The Ministry of Corporate Affairs (MCA) and the Securities and Exchange Board of India (SEBI) are mulling over allowing the issuance of fractional shares.
Earlier, this proposal was put forth by the company law committee in 2022, necessitating amendments to the Companies Act. This may prove to be particularly beneficial for listed entities. The government and SEBI are still to take a final call on the detailed modalities and minimum fraction allowable.
If introduced, the move will enhance access of retail investors to high-value shares while giving a fillip to market liquidity and diversifying company ownership. Typically, fractional shares would allow investors to purchase portions of a full share that are high-value stocks minus the huge price tag.
In case fractional ownership is allowed, an investor could invest, for example, Rs 25,000 and own a quarter or even smaller fractions of a share. Generally, many Indian entities have individual share prices over Rs 20,000.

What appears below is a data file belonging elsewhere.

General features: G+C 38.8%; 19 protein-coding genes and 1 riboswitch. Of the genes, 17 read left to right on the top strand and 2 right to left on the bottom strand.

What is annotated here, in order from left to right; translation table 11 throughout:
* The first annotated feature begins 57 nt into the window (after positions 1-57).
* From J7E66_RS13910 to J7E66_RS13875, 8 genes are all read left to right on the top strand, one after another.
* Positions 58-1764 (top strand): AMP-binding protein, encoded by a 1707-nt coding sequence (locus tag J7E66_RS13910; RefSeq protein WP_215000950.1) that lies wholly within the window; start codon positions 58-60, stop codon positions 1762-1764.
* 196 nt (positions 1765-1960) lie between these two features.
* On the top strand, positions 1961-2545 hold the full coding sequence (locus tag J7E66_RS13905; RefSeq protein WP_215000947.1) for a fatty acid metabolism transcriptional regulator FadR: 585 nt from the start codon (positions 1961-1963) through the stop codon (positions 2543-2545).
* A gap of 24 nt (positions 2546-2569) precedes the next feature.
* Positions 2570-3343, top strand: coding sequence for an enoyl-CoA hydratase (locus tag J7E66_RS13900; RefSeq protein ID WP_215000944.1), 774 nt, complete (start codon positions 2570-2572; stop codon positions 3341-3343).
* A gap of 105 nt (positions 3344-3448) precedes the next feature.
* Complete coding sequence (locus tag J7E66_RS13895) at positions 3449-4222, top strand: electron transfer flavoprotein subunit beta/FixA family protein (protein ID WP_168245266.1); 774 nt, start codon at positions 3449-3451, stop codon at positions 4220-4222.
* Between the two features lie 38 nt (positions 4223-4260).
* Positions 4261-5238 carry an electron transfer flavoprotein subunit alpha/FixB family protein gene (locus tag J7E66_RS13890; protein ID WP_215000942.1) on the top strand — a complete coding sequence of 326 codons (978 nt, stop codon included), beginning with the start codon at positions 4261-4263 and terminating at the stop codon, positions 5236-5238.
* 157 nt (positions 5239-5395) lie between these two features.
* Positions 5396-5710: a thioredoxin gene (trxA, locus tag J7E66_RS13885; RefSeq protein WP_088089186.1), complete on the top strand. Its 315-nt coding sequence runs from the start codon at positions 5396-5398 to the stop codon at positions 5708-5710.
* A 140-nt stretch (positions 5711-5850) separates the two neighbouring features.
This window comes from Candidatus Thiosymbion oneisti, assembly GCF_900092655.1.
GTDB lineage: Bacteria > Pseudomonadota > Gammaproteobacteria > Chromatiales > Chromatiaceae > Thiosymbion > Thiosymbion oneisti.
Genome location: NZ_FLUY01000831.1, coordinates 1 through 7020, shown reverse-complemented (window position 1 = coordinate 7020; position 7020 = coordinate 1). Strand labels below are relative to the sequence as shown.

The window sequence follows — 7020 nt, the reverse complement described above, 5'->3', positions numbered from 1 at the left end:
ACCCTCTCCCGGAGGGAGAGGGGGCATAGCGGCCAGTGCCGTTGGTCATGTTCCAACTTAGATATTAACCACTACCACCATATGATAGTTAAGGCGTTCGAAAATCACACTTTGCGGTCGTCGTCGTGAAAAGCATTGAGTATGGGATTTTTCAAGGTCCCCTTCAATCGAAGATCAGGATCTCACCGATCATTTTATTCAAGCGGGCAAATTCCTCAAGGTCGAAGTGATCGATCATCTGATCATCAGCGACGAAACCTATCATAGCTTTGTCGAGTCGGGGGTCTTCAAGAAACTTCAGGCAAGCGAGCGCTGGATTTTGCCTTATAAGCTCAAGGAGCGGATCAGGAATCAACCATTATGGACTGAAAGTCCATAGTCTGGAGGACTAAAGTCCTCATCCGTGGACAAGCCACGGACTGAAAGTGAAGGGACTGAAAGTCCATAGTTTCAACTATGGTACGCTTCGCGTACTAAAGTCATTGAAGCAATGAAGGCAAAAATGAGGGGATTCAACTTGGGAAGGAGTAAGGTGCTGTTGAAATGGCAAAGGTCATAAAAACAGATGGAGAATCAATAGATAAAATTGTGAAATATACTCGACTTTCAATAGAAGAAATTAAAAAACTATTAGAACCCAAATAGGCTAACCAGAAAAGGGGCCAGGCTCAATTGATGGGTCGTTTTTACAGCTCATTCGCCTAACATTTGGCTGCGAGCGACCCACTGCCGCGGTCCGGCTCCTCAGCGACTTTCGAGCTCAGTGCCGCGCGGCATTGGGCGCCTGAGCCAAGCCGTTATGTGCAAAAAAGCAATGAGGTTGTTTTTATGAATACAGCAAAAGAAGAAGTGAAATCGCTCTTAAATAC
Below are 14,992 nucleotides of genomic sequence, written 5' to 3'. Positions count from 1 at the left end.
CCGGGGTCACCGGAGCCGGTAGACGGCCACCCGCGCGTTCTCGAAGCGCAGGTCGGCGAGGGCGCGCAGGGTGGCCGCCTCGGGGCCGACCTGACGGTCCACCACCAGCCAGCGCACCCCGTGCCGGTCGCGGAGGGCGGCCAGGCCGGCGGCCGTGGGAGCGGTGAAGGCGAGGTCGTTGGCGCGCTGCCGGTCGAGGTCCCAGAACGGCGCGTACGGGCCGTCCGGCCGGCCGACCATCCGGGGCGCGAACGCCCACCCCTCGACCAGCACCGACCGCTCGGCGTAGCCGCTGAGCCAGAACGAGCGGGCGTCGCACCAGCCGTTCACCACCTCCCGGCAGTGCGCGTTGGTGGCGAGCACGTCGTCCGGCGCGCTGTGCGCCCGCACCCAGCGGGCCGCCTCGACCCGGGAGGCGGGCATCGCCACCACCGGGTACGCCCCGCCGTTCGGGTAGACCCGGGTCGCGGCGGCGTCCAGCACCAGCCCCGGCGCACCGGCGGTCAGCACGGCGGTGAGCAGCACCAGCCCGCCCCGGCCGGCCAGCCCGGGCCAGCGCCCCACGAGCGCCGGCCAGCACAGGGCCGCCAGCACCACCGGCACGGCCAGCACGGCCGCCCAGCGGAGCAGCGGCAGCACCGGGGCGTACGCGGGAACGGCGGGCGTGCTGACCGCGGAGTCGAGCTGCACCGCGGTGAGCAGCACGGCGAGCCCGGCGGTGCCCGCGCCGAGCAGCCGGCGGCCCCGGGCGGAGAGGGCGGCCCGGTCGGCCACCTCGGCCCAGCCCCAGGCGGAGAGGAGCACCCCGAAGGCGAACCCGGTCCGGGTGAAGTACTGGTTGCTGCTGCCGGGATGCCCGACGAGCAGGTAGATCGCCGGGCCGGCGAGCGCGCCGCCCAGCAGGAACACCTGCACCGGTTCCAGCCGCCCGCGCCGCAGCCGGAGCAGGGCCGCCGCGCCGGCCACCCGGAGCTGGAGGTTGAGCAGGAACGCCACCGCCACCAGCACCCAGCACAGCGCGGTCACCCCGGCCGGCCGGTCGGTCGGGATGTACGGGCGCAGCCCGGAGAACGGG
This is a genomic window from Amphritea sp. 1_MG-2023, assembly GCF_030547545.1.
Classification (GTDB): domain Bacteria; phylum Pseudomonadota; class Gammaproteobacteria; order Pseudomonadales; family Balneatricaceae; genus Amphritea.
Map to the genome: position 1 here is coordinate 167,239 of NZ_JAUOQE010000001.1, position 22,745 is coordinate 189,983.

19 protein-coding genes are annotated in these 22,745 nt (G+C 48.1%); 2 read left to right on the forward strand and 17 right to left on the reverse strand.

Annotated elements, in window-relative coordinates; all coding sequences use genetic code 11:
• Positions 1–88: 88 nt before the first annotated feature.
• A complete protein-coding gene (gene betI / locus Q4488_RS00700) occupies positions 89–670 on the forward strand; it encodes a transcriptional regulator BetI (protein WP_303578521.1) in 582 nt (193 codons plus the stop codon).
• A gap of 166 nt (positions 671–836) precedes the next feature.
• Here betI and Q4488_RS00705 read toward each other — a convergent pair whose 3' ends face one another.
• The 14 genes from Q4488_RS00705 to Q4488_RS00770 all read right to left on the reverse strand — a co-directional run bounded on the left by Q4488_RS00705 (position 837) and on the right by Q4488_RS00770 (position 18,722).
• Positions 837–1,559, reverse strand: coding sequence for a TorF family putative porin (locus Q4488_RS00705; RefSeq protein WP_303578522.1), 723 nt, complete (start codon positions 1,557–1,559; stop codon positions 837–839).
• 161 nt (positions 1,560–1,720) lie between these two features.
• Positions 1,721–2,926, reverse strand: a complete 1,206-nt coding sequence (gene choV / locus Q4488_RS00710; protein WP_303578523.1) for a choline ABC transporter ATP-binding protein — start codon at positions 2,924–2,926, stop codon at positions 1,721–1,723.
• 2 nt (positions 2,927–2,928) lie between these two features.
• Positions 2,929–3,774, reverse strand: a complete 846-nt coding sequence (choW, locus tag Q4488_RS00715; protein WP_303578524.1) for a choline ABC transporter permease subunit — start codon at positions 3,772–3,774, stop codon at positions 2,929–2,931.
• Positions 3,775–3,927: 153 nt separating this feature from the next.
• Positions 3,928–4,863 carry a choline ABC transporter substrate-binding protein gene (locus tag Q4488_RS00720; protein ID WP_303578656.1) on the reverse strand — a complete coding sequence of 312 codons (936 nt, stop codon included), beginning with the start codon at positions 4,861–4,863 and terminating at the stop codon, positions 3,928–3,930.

The thought behind introducing fractional shares is being raised amidst a spike in equity market participation, with demat (dematerialised) accounts experiencing a threefold surge from FY20 to August 31, 2023. Thus underscoring broader financial inclusion and evolving risk perceptions.
Fractional ownership is already permitted in the US markets, and a large number of Indian investors have invested in fractional shares of various renowned companies.
However, fractional ownership concepts are already present in a few of the other asset classes, including real estate. Some startups even offer platforms for investors to engage in fractional investments in physical assets.
If introduced, the move will not merely lead to a shift towards financial democratisation but also a potential catalyst for market vibrancy and inclusive investment opportunities, allowing small investors to have a share in the high-value stock pie without shelling out a huge amount.
While empowering retail investors, this development would foster a relatively broader and more diverse investment universe.
Rajiv is an independent editorial consultant for the last decade. Prior to this, he worked as a full-time journalist associated with various prominent print media houses. In his spare time, he loves to paint on canvas.